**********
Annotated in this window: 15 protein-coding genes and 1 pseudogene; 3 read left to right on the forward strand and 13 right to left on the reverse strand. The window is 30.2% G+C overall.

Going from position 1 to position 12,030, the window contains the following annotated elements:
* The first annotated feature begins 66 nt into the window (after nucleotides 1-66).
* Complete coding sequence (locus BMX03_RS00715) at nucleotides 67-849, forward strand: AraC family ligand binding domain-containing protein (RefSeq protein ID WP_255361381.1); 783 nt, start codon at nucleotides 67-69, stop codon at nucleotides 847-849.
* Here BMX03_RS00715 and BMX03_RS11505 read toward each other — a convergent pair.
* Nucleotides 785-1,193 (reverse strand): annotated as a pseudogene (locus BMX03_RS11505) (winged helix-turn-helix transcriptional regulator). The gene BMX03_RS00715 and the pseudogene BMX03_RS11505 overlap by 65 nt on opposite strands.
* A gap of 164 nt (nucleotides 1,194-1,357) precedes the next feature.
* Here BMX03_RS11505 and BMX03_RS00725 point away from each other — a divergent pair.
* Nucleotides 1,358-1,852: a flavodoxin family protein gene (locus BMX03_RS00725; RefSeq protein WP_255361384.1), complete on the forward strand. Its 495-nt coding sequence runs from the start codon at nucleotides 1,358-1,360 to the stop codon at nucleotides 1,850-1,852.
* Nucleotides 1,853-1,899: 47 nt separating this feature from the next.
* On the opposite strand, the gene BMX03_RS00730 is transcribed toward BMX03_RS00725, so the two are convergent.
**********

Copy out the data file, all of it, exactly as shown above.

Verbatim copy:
Annotated in this window: 15 protein-coding genes and 1 pseudogene; 3 read left to right on the forward strand and 13 right to left on the reverse strand. The window is 30.2% G+C overall.

Going from position 1 to position 12,030, the window contains the following annotated elements:
* The first annotated feature begins 66 nt into the window (after nucleotides 1-66).
* Complete coding sequence (locus BMX03_RS00715) at nucleotides 67-849, forward strand: AraC family ligand binding domain-containing protein (RefSeq protein ID WP_255361381.1); 783 nt, start codon at nucleotides 67-69, stop codon at nucleotides 847-849.
* Here BMX03_RS00715 and BMX03_RS11505 read toward each other — a convergent pair.
* Nucleotides 785-1,193 (reverse strand): annotated as a pseudogene (locus BMX03_RS11505) (winged helix-turn-helix transcriptional regulator). The gene BMX03_RS00715 and the pseudogene BMX03_RS11505 overlap by 65 nt on opposite strands.
* A gap of 164 nt (nucleotides 1,194-1,357) precedes the next feature.
* Here BMX03_RS11505 and BMX03_RS00725 point away from each other — a divergent pair.
* Nucleotides 1,358-1,852: a flavodoxin family protein gene (locus BMX03_RS00725; RefSeq protein WP_255361384.1), complete on the forward strand. Its 495-nt coding sequence runs from the start codon at nucleotides 1,358-1,360 to the stop codon at nucleotides 1,850-1,852.
* Nucleotides 1,853-1,899: 47 nt separating this feature from the next.
* On the opposite strand, the gene BMX03_RS00730 is transcribed toward BMX03_RS00725, so the two are convergent.